Core participants

Core members of the G20, which is made up of 19 countries, and the European Union, which is represented by its two governing bodies, the European Council and the European Commission, will be at the Washington summit. Other countries and regional organizations have also been invited to take part.

Working sessions of the G20 heads of states and governments.
Working sessions of the G20 heads of states and governments.


President Bush and the other summit leaders at a working dinner in the East Wing of the White House.
President Bush and the other summit leaders at a working dinner in the East Wing of the White House.


Core G20 Members 

Host nation and leader are indicated in bold text

MemberRepresented byTitle
 🇦🇷ArgentinaCristina Fernández de KirchnerPresident
 🇦🇺AustraliaKevin RuddPrime Minister
 🇧🇷BrazilLuiz Inácio Lula da SilvaPresident
 🇨🇦CanadaStephen HarperPrime Minister
 🇨🇳ChinaHu JintaoPresident
 🇫🇷FranceNicolas SarkozyPresident
 🇩🇪GermanyAngela MerkelChancellor
 🇮🇳IndiaManmohan SinghPrime Minister
 🇮🇩IndonesiaSusilo Bambang YudhoyonoPresident
 🇮🇹ItalySilvio BerlusconiPrime Minister
 🇯🇵JapanTarō AsōPrime Minister
 🇲🇽MexicoFelipe CalderónPresident
 🇷🇺RussiaDmitry MedvedevPresident
 🇸🇦Saudi ArabiaAbdullah bin Abdul AzizKing
 🇿🇦South AfricaKgalema MotlanthePresident
 🇰🇷South KoreaLee Myung-bakPresident
 🇹🇷TurkeyRecep Tayyip ErdoğanPrime Minister
 🇬🇧United KingdomGordon BrownPrime Minister
 🇺🇸United StatesGeorge W. BushPresident
 🇪🇺European Union (European Commission)Jose Manuel BarrosoPresident
Invited States
StateRepresented byTitle
 🇳🇱NetherlandsJan Peter BalkenendePrime Minister
 🇪🇸SpainJosé Luis Rodríguez ZapateroPrime Minister
International Organisations
OrganisationRepresented byTitle
Financial Stability ForumMario DraghiChairman
International Monetary FundDominique Strauss-KahnManaging Director
 🇺🇳United NationsBan Ki-moonSecretary General
World Bank GroupRobert ZoellickPresident



Angela Merkel, the chancellor of Germany, and Nicolas Sarkozy, the president of France, both said that “Bretton Woods II” should lead to “real, inclusive reform of the international financial system.” The European Union Council views the meeting as “taking early decisions on transparency, global standards of regulation, cross-border supervision, and crisis management, to avoid conflicts of interest and to create an early warning system, so as to engender confidence among savers and investors in every country.” A spokesman for US President George W. Bush said of the meeting, “Leaders will review progress being made to address the current financial crisis, advance a common understanding of its causes, and, in order to avoid a repeat, agree on a common set of principles for reform of the regulatory and institutional regimes for the world’s financial sector.” During a speech in the middle of October, UK Prime Minister Gordon Brown laid out a number of main ideas. Honesty (credit agencies, executive pay), responsibility (board member skills and knowledge), and sound banking practices (preventing speculative bubbles) are some of these. China’s President Hu Jintao told the leaders of the G20 that he wanted to change four things about the international financial system: he wanted to improve the international currency system, make it easier for countries to work together on financial regulations, and speed up the reform of international financial institutions. The deal was “complete, positive, and balanced,” according to Qin Gang, a spokesman for the foreign ministry. Japanese Prime Minister Taro Aso gave The Wall Street Journal a workable action plan based on an analysis of Japan’s surplus in its international balance of payments, even though the country’s economy has been in a long-term slump. He also said that his idea would include funding at the meeting. Japan finally gave 100 billion U.S. dollars to the International Monetary Fund to help it get through the recession.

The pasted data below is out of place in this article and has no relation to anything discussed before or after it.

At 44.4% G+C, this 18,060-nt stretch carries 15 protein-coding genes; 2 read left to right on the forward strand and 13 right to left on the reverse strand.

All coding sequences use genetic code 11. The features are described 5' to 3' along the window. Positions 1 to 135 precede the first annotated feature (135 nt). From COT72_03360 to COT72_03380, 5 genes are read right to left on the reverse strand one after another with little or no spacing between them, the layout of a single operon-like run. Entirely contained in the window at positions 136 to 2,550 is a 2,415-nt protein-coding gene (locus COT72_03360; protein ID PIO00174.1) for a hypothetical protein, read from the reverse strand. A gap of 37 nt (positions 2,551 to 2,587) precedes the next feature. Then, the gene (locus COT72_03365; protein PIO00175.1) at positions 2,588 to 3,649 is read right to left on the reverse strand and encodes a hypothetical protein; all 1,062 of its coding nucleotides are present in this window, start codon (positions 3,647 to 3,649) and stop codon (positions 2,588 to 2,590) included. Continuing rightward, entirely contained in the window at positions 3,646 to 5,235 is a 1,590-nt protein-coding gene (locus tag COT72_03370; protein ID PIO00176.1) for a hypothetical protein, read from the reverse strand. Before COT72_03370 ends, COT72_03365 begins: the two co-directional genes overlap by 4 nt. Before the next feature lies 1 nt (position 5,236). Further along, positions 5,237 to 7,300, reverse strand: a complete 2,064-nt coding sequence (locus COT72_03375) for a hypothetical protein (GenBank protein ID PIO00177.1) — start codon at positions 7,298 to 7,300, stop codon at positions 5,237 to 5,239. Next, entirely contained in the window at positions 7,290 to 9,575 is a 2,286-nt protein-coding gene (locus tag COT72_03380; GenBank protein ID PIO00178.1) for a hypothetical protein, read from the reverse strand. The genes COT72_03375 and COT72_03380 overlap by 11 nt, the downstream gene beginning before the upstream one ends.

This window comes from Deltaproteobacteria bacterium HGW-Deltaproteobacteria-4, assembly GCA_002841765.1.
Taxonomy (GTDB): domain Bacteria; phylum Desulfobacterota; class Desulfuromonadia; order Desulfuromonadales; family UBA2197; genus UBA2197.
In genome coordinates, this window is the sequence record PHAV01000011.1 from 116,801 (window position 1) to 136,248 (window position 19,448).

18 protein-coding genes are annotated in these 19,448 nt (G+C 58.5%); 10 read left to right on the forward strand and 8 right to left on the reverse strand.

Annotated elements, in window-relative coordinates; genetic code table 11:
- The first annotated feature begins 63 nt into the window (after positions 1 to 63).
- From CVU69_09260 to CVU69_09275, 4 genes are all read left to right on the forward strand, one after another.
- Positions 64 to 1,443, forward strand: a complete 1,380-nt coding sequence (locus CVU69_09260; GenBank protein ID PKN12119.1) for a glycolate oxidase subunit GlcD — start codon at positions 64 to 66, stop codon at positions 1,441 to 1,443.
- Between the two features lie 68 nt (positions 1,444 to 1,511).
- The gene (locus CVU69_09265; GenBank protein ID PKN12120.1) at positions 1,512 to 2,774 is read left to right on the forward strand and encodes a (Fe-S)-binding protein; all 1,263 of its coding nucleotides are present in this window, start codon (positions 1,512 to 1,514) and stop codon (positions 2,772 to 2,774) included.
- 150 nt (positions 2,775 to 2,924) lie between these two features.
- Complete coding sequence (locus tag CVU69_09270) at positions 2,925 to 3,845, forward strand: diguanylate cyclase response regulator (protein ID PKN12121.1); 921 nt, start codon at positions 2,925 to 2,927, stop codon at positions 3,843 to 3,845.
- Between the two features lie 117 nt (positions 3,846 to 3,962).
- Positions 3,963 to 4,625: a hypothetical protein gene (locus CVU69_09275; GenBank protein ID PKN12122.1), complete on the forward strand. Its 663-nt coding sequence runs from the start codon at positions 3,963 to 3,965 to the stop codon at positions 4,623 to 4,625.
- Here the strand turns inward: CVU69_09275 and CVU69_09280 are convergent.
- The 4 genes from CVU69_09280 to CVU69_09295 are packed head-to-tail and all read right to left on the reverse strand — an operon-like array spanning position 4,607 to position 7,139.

Key achievements

The White House said that the Washington Declaration had been made at the meeting. These were the five main goals that the leaders decided on:

  • agreed on what caused the global problem in the first place;
  • looked over what countries were doing and what they planned to do in the future to deal with the current problem and boost growth;
  • agreed on a set of rules for how to fix their financial markets;
  • started an action plan to put those ideas into action and asked ministers to come up with more specific suggestions that would be looked over by leaders at a later summit; and
  • reiterated their dedication to the ideas of a free market.

The White House makes a “fact sheet” with a summary of the meeting’s other important points. The “Summit Declaration” has the full findings.

Many people there were optimistic at first, but soon there were questions about how well the meeting would go and how likely it was that all of its goals would be met.

The U.K., Brazil, and South Korea make up the 2009 G20 management troika, which is in charge of organizing the 47 short- and medium-term goals that need to be set and carried out by March 2009.

There were follow-up summits on April 2, 2009, in London, and in September 2009, in Pittsburgh.


From participating delegations

  • 🇧🇷 – Brazilian President Luiz Inácio Lula da Silva expressed his approval of the summit’s decision to involve developing economic powers such as Brazil, Mexico, Russia, China, and India in the process of reorganizing the global economy.